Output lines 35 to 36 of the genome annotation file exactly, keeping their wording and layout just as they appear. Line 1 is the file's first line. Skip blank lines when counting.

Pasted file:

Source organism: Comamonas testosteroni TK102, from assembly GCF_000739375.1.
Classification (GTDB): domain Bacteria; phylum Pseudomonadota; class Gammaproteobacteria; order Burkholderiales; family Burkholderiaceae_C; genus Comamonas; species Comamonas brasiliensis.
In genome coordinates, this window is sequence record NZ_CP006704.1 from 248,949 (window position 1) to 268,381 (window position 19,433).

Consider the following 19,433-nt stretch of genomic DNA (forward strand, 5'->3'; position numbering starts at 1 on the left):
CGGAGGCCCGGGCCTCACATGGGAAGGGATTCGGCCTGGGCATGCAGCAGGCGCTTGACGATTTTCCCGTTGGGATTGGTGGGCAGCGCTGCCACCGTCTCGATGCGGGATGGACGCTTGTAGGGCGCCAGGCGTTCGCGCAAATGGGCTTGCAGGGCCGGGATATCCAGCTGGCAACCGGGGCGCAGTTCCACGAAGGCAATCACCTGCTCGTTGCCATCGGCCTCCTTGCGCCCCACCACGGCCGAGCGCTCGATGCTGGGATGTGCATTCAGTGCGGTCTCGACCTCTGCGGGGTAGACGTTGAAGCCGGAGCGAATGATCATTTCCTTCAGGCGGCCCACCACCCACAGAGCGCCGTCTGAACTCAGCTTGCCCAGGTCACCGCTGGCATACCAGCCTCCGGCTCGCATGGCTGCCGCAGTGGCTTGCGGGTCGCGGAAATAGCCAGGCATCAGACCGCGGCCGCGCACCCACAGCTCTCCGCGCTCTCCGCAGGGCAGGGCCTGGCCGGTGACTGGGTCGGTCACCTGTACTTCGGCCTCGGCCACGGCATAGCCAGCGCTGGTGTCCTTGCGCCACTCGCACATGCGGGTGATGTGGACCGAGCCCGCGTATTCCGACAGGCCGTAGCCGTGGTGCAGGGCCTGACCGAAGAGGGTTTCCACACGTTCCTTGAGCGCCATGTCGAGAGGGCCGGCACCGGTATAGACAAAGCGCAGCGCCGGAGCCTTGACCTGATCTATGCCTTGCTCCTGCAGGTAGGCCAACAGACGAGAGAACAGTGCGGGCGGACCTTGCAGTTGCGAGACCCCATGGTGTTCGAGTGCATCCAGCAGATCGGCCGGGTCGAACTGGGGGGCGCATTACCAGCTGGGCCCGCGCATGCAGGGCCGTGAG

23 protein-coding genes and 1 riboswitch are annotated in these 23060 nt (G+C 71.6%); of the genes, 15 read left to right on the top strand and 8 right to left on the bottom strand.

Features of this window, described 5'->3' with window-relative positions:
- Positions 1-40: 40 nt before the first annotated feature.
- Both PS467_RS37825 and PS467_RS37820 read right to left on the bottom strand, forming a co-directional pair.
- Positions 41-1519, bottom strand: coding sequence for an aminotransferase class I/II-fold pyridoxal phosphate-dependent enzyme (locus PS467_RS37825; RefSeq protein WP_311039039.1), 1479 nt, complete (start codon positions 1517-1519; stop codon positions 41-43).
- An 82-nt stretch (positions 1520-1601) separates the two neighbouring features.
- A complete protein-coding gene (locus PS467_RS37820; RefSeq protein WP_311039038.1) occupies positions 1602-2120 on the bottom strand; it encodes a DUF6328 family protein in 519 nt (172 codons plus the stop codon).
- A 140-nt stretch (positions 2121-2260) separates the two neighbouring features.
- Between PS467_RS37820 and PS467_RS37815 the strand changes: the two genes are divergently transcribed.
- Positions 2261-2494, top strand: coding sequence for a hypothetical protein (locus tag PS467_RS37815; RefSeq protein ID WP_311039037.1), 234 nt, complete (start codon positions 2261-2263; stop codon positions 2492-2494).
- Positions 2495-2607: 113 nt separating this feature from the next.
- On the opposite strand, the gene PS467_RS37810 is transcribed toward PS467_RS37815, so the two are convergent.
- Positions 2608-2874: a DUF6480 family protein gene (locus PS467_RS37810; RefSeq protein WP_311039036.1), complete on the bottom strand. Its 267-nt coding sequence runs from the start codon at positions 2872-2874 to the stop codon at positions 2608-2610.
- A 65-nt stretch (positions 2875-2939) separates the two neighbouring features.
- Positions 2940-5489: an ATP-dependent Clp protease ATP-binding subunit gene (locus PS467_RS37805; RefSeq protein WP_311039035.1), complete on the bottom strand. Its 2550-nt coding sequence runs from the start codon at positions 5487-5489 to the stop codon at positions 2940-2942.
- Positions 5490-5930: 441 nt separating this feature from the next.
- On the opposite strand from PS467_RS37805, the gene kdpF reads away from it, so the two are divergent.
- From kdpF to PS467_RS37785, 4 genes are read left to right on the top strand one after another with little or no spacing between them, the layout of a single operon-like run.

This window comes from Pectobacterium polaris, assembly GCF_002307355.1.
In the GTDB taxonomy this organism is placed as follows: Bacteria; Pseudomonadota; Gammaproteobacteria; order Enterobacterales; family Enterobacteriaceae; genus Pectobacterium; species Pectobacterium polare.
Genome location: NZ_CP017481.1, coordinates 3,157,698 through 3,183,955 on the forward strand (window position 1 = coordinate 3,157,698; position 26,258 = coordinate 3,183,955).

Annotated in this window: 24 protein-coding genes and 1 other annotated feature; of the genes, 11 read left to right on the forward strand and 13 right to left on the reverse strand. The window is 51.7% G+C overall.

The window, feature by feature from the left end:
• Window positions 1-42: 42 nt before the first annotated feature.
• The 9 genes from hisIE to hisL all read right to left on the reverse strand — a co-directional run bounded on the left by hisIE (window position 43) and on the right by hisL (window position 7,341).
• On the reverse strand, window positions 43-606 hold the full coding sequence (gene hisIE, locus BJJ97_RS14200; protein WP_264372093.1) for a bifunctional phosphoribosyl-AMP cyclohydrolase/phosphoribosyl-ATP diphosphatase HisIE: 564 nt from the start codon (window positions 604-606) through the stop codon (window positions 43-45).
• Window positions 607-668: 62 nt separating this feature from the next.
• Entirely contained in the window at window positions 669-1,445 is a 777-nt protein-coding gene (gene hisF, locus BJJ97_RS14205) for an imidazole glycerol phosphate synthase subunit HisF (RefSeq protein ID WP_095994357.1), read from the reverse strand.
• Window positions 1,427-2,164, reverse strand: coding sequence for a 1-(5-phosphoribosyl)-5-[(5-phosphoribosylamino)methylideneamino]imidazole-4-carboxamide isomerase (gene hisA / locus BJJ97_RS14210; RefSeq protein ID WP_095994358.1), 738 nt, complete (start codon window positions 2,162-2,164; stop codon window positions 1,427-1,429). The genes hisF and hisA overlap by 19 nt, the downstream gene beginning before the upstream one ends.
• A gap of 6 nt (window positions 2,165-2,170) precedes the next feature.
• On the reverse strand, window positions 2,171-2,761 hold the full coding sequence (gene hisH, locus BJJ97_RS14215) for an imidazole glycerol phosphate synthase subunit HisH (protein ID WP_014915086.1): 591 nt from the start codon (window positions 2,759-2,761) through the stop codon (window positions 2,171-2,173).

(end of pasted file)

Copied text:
• A gap of 6 nt (window positions 2,165-2,170) precedes the next feature.
• On the reverse strand, window positions 2,171-2,761 hold the full coding sequence (gene hisH, locus BJJ97_RS14215) for an imidazole glycerol phosphate synthase subunit HisH (protein ID WP_014915086.1): 591 nt from the start codon (window positions 2,759-2,761) through the stop codon (window positions 2,171-2,173).